senior civil servants in the country. Together we went down to the police station to find it
occupied by the MPAJA, with their 3 star flag at the masthead. It was to be the
headquarters of the communist republic of Jelebu that they had declared. We exchanged
dirty looks and I decided that we should have to persuade the MPAJA state commander
to get them out. In the Rembau district the MPAJA tied the Malay DO across his own
office desk while they discussed whether to cut his throat. He survived however to
become the head of the state government in 1948 with somewhat severe views on policy
issues affecting the Chinese.
The Malays hit back. The worst incident, in early November, was a Malay attack, under
much provocation, on a remote Chinese settlement in which 40 people, mainly women and
children, were killed. The terror spread to other areas. In Seremban after dark a report
would come in of a clash at some village, to which we roared out, headlights blazing, to
find people cowering behind barred doors. Not here, they said, but blood is all over the
street at a village a mile or two on. So we went on in pursuit of a sinister unattainable
rainbow's end. The terror reached its climax just after sunset one evening when a group of
Chinese, living on the outskirts of Seremban, thought they heard a noise in the nearby
jungle. They came screaming into town - 'the Malays are upon us'. Murphy's law - if it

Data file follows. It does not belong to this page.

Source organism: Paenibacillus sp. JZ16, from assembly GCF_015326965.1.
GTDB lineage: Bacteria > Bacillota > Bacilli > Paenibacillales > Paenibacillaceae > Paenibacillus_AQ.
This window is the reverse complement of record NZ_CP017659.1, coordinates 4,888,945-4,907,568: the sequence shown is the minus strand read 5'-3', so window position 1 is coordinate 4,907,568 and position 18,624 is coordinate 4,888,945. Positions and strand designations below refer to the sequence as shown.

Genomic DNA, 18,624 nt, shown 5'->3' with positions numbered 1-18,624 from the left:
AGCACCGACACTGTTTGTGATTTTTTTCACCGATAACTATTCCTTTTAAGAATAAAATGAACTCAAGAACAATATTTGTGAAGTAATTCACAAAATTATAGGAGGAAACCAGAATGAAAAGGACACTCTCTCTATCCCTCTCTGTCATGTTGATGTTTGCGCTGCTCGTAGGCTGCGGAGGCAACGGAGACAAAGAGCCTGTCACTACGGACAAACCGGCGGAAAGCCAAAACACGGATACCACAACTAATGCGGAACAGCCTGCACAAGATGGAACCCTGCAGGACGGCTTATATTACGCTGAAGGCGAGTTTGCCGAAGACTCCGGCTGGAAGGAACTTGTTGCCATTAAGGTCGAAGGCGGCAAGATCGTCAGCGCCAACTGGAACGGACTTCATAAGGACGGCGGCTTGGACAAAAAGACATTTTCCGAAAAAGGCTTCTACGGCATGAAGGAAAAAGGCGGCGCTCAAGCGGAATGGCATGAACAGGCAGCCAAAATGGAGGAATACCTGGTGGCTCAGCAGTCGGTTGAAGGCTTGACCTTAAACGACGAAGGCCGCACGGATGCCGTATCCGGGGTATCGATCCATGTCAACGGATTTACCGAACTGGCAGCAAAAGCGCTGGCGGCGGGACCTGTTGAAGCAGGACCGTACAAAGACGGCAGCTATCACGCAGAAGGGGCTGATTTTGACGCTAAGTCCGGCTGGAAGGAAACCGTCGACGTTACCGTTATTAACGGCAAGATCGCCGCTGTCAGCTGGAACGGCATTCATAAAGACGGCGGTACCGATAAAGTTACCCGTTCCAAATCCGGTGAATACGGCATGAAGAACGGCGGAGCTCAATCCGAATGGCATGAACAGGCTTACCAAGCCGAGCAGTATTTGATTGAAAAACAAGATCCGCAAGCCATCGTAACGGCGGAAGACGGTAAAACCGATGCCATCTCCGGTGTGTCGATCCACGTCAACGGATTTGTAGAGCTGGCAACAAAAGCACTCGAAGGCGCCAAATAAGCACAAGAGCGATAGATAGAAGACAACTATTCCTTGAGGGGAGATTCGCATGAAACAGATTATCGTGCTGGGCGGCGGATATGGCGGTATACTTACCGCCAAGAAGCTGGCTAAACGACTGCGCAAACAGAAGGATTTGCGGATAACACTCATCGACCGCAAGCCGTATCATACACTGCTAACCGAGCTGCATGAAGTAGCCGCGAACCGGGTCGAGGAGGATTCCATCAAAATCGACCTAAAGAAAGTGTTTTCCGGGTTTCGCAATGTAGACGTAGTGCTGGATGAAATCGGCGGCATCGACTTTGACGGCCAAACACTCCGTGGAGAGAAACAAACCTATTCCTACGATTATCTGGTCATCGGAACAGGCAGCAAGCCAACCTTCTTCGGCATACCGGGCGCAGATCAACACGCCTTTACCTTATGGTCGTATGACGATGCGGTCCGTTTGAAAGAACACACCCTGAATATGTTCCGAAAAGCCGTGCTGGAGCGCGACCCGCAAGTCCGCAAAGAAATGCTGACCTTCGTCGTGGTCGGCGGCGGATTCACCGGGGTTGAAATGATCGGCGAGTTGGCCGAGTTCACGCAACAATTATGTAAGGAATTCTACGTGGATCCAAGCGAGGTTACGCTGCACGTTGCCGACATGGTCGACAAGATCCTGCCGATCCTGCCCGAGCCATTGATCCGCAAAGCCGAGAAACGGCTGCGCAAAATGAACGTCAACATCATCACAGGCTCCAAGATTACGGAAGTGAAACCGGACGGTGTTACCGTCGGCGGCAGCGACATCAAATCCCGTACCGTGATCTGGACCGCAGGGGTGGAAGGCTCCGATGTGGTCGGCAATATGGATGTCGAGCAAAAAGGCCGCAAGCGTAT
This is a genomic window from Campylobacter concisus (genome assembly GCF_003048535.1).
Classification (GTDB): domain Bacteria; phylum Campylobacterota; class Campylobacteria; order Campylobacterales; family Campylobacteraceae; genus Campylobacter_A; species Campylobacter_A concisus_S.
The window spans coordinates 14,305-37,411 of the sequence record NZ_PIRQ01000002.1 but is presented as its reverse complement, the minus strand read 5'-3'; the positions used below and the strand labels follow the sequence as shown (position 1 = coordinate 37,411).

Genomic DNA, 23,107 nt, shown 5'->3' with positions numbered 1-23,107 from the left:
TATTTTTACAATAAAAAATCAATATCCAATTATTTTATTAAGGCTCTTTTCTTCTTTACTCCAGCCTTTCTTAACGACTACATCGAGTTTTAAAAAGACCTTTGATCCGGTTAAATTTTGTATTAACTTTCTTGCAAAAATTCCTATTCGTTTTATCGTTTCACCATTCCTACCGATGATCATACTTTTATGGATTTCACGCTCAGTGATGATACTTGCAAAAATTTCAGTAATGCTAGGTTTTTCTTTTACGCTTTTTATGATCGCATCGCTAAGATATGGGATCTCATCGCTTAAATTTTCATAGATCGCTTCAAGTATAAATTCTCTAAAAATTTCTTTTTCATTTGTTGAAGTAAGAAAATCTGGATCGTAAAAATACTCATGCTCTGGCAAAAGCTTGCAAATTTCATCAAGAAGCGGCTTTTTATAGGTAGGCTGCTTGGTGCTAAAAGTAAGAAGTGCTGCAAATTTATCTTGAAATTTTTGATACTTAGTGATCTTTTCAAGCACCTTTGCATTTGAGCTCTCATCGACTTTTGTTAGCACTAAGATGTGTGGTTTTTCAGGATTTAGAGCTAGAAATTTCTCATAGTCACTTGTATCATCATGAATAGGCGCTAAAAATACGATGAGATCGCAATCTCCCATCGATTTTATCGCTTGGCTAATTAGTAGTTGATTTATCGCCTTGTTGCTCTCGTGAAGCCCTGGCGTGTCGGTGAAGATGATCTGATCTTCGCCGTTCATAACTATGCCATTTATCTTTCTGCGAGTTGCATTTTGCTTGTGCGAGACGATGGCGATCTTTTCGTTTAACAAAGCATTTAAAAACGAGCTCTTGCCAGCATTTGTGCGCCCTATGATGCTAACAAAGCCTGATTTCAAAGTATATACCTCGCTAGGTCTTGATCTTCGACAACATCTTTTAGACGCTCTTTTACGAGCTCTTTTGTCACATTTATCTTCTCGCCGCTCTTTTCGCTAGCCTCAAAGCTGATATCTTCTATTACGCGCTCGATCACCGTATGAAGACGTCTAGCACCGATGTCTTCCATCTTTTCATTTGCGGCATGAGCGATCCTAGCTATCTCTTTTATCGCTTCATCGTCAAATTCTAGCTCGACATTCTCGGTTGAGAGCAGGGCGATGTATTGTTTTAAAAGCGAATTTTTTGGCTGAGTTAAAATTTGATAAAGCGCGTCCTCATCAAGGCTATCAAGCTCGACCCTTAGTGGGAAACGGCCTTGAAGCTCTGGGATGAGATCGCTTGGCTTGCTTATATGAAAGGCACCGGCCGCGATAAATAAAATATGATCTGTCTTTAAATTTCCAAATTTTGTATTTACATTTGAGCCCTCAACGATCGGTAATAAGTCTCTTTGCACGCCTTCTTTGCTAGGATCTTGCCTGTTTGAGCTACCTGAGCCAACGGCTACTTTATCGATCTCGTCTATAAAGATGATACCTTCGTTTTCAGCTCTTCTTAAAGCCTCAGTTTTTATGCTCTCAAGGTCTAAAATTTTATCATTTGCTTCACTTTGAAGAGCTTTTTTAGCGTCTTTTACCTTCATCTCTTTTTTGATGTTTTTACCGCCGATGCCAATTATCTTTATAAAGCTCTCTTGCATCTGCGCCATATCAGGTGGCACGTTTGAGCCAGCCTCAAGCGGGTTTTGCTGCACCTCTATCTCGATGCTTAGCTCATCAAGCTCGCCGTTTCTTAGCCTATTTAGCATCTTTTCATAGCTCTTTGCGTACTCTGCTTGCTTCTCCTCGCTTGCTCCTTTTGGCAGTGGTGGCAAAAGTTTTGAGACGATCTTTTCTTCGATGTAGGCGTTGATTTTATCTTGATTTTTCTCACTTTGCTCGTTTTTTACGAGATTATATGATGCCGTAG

can go wrong, it will - applied. The decrepit generator that provided the town's electricity
supply failed and Seremban's Chinatown was plunged into darkness. Men began beating
dustbin lids to sound the alarm and women ran screaming for their children. When light
was restored everyone found themselves still alive, but not confident of remaining so.
We called a meeting the next day of the community leaders who said that they knew and
trusted each other, but it was the fear of attack by strangers that alarmed them. They agreed
that if such fears came again they would first go to the other lot and work out together what
to do. We set up these 'peace committees' in all the villages. In the context of a gradually
improving security situation it worked.
The other critical problem was food, which in Malaya means rice. Wheat was no
substitute and they particularly disliked local tapioca. The Japanese occupation period
was remembered for years as 'the time of tapioca' (zaman ubi kayu in Malay).
The Japanese, unable to maintain the pre-war import of rice, introduced a badly run
ration scheme in the towns and in the countryside they put much of the padi land out of
cultivation by requisitioning most of the crop. In 1945 we had agreements with Thailand
and other surplus producers for renewed supplies which they did not fulfill. Some rice
was smuggled in to a lucrative Malayan black market. The problem with a black market
is not the dealers, who will always go for a profit, but the wealthier citizens who create
the market by offering money to get what they want. We struggled and at times could not
meet the demand of a much reduced ration scale.
The general situation slowly improved as the weeks went by. Meanwhile preparations
were made for the restoration of civil government under a new constitution that caused
far more protests than any shortcomings of the interim military administration which is
however remembered as a time of hardship. But we did what we could.